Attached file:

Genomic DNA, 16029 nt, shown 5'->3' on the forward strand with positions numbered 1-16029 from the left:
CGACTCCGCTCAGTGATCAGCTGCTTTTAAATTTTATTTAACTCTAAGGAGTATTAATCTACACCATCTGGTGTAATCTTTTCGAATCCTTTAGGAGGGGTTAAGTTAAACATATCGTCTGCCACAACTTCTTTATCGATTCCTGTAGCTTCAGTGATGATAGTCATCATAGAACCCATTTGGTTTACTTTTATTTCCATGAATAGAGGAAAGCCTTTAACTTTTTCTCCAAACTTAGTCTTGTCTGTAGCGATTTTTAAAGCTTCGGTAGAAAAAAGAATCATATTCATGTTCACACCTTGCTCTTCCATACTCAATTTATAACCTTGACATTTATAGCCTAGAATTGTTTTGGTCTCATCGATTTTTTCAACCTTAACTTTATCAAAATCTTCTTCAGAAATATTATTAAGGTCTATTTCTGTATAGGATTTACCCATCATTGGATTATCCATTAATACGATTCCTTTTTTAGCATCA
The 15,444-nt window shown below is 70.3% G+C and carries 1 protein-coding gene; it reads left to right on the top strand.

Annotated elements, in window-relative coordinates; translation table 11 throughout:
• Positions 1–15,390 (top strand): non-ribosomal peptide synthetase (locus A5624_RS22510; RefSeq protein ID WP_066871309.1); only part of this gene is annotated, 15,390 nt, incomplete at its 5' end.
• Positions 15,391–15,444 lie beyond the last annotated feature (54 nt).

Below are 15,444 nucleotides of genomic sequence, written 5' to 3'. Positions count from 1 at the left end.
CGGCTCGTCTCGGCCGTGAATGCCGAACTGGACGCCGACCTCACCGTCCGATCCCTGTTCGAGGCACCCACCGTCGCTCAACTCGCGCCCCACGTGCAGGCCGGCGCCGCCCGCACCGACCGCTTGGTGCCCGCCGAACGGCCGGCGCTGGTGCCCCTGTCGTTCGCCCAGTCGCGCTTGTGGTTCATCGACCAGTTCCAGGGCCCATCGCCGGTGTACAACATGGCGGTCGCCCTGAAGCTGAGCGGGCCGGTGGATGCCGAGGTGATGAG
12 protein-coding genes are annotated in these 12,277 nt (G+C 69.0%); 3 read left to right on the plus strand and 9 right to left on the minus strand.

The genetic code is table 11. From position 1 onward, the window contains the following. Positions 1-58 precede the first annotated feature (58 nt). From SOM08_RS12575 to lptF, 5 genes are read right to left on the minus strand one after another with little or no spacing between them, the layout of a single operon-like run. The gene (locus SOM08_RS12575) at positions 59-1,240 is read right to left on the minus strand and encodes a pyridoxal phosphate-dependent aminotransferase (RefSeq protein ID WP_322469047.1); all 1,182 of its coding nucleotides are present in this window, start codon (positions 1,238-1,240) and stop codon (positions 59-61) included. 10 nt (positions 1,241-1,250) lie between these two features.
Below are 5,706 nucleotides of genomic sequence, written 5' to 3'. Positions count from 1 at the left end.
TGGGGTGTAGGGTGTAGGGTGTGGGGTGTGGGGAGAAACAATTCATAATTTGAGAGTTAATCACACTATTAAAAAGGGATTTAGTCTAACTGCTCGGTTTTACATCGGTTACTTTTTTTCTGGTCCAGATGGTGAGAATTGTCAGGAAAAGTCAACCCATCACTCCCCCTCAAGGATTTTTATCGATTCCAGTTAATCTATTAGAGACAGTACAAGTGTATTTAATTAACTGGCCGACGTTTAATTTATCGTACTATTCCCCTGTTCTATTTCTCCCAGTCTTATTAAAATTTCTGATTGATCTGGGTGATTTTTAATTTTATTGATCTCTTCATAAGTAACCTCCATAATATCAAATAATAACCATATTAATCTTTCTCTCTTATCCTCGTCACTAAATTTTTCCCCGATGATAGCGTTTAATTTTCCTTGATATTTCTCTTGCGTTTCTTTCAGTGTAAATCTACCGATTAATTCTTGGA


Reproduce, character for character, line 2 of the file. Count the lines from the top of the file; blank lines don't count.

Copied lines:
CGACTCCGCTCAGTGATCAGCTGCTTTTAAATTTTATTTAACTCTAAGGAGTATTAATCTACACCATCTGGTGTAATCTTTTCGAATCCTTTAGGAGGGGTTAAGTTAAACATATCGTCTGCCACAACTTCTTTATCGATTCCTGTAGCTTCAGTGATGATAGTCATCATAGAACCCATTTGGTTTACTTTTATTTCCATGAATAGAGGAAAGCCTTTAACTTTTTCTCCAAACTTAGTCTTGTCTGTAGCGATTTTTAAAGCTTCGGTAGAAAAAAGAATCATATTCATGTTCACACCTTGCTCTTCCATACTCAATTTATAACCTTGACATTTATAGCCTAGAATTGTTTTGGTCTCATCGATTTTTTCAACCTTAACTTTATCAAAATCTTCTTCAGAAATATTATTAAGGTCTATTTCTGTATAGGATTTACCCATCATTGGATTATCCATTAATACGATTCCTTTTTTAGCATCA